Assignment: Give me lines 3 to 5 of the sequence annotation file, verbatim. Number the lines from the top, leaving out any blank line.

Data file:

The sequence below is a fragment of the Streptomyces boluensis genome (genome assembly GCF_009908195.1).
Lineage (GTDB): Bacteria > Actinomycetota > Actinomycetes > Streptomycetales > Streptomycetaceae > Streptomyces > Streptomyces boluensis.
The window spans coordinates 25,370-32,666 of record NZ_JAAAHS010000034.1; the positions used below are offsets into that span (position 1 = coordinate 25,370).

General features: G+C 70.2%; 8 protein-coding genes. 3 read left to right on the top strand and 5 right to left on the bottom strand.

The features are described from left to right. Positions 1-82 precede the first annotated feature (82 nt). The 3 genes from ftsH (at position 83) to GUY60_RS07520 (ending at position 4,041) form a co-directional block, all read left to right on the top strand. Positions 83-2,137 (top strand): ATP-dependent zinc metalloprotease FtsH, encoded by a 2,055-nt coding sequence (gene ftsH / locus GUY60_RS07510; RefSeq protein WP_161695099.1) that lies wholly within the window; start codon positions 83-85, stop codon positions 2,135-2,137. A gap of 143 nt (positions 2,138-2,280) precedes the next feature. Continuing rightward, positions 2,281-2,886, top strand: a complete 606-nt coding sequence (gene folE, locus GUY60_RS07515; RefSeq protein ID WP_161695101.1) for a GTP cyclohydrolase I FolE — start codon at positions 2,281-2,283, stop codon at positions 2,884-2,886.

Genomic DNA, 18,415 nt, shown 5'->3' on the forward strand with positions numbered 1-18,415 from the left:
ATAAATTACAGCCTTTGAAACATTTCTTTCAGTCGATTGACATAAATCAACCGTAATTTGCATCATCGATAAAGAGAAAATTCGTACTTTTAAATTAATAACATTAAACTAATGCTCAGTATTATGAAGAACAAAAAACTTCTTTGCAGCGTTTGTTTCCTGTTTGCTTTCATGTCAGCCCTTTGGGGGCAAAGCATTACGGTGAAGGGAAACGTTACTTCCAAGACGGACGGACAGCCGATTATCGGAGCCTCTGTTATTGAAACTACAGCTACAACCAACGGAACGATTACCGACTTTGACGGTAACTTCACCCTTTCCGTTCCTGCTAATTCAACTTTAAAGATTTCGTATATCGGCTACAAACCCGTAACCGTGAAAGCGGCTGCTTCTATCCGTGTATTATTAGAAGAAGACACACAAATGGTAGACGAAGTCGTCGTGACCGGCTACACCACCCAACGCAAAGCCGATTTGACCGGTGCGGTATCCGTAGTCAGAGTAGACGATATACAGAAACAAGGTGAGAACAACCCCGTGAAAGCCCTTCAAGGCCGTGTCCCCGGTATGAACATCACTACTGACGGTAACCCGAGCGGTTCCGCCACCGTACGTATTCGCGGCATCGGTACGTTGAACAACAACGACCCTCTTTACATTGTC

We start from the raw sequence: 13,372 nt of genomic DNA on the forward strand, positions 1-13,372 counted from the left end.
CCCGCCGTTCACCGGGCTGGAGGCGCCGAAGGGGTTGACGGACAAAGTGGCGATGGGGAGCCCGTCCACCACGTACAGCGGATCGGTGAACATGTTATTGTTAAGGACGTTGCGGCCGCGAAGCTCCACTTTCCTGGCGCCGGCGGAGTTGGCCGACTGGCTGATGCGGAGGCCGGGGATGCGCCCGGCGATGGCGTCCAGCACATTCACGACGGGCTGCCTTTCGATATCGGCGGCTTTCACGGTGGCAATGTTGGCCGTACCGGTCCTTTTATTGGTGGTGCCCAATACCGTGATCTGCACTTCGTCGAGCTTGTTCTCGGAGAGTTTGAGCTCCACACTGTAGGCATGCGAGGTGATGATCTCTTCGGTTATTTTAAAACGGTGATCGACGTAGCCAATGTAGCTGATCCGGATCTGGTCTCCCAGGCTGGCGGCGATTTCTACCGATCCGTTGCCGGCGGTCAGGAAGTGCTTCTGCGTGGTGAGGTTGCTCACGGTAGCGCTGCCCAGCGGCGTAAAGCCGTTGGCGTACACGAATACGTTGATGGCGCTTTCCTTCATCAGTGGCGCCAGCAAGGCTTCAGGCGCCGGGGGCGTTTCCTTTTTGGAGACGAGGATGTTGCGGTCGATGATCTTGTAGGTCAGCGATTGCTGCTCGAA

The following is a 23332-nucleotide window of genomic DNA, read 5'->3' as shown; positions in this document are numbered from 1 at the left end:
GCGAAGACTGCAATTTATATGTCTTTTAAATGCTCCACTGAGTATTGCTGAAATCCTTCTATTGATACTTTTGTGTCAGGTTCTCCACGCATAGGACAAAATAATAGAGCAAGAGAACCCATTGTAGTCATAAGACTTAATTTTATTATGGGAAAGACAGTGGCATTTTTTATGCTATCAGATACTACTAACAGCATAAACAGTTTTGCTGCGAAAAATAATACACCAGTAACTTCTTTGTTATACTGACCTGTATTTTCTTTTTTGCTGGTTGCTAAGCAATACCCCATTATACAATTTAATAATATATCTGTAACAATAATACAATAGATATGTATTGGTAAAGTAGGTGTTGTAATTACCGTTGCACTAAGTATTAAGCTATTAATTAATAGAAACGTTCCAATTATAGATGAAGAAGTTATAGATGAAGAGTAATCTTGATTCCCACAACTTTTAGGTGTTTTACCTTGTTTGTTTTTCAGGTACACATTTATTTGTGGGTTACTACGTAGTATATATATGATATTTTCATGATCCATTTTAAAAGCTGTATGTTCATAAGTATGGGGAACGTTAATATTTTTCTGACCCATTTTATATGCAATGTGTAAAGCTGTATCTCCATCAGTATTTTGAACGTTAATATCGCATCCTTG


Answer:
The window spans coordinates 25,370-32,666 of record NZ_JAAAHS010000034.1; the positions used below are offsets into that span (position 1 = coordinate 25,370).

General features: G+C 70.2%; 8 protein-coding genes. 3 read left to right on the top strand and 5 right to left on the bottom strand.

The features are described from left to right. Positions 1-82 precede the first annotated feature (82 nt). The 3 genes from ftsH (at position 83) to GUY60_RS07520 (ending at position 4,041) form a co-directional block, all read left to right on the top strand. Positions 83-2,137 (top strand): ATP-dependent zinc metalloprotease FtsH, encoded by a 2,055-nt coding sequence (gene ftsH / locus GUY60_RS07510; RefSeq protein WP_161695099.1) that lies wholly within the window; start codon positions 83-85, stop codon positions 2,135-2,137. A gap of 143 nt (positions 2,138-2,280) precedes the next feature. Continuing rightward, positions 2,281-2,886, top strand: a complete 606-nt coding sequence (gene folE, locus GUY60_RS07515; RefSeq protein ID WP_161695101.1) for a GTP cyclohydrolase I FolE — start codon at positions 2,281-2,283, stop codon at positions 2,884-2,886.